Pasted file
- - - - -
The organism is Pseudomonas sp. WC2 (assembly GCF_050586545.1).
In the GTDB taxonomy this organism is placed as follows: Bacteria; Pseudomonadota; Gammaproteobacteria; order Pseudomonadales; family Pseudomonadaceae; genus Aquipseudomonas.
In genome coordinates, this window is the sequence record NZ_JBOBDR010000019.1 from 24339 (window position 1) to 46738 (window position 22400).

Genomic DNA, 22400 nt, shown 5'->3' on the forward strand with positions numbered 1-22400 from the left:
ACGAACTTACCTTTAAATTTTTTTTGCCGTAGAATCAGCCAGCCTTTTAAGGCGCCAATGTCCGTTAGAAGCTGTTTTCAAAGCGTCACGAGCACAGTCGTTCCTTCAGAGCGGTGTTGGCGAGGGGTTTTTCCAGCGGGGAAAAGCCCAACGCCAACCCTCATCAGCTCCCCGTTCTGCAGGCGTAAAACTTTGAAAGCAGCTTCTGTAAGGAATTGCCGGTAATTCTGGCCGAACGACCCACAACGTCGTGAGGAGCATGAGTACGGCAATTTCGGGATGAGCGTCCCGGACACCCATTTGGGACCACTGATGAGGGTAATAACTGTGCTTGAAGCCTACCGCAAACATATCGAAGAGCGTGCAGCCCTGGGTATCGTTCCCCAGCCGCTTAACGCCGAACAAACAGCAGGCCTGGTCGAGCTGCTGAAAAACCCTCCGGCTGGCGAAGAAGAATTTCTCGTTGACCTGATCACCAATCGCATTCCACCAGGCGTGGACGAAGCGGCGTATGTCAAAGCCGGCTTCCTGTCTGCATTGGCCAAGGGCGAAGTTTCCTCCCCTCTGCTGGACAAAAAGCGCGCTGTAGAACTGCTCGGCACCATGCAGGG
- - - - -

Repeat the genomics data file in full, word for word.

The organism is Pseudomonas sp. WC2 (assembly GCF_050586545.1).
In the GTDB taxonomy this organism is placed as follows: Bacteria; Pseudomonadota; Gammaproteobacteria; order Pseudomonadales; family Pseudomonadaceae; genus Aquipseudomonas.
In genome coordinates, this window is the sequence record NZ_JBOBDR010000019.1 from 24339 (window position 1) to 46738 (window position 22400).

Genomic DNA, 22400 nt, shown 5'->3' on the forward strand with positions numbered 1-22400 from the left:
ACGAACTTACCTTTAAATTTTTTTTGCCGTAGAATCAGCCAGCCTTTTAAGGCGCCAATGTCCGTTAGAAGCTGTTTTCAAAGCGTCACGAGCACAGTCGTTCCTTCAGAGCGGTGTTGGCGAGGGGTTTTTCCAGCGGGGAAAAGCCCAACGCCAACCCTCATCAGCTCCCCGTTCTGCAGGCGTAAAACTTTGAAAGCAGCTTCTGTAAGGAATTGCCGGTAATTCTGGCCGAACGACCCACAACGTCGTGAGGAGCATGAGTACGGCAATTTCGGGATGAGCGTCCCGGACACCCATTTGGGACCACTGATGAGGGTAATAACTGTGCTTGAAGCCTACCGCAAACATATCGAAGAGCGTGCAGCCCTGGGTATCGTTCCCCAGCCGCTTAACGCCGAACAAACAGCAGGCCTGGTCGAGCTGCTGAAAAACCCTCCGGCTGGCGAAGAAGAATTTCTCGTTGACCTGATCACCAATCGCATTCCACCAGGCGTGGACGAAGCGGCGTATGTCAAAGCCGGCTTCCTGTCTGCATTGGCCAAGGGCGAAGTTTCCTCCCCTCTGCTGGACAAAAAGCGCGCTGTAGAACTGCTCGGCACCATGCAGGG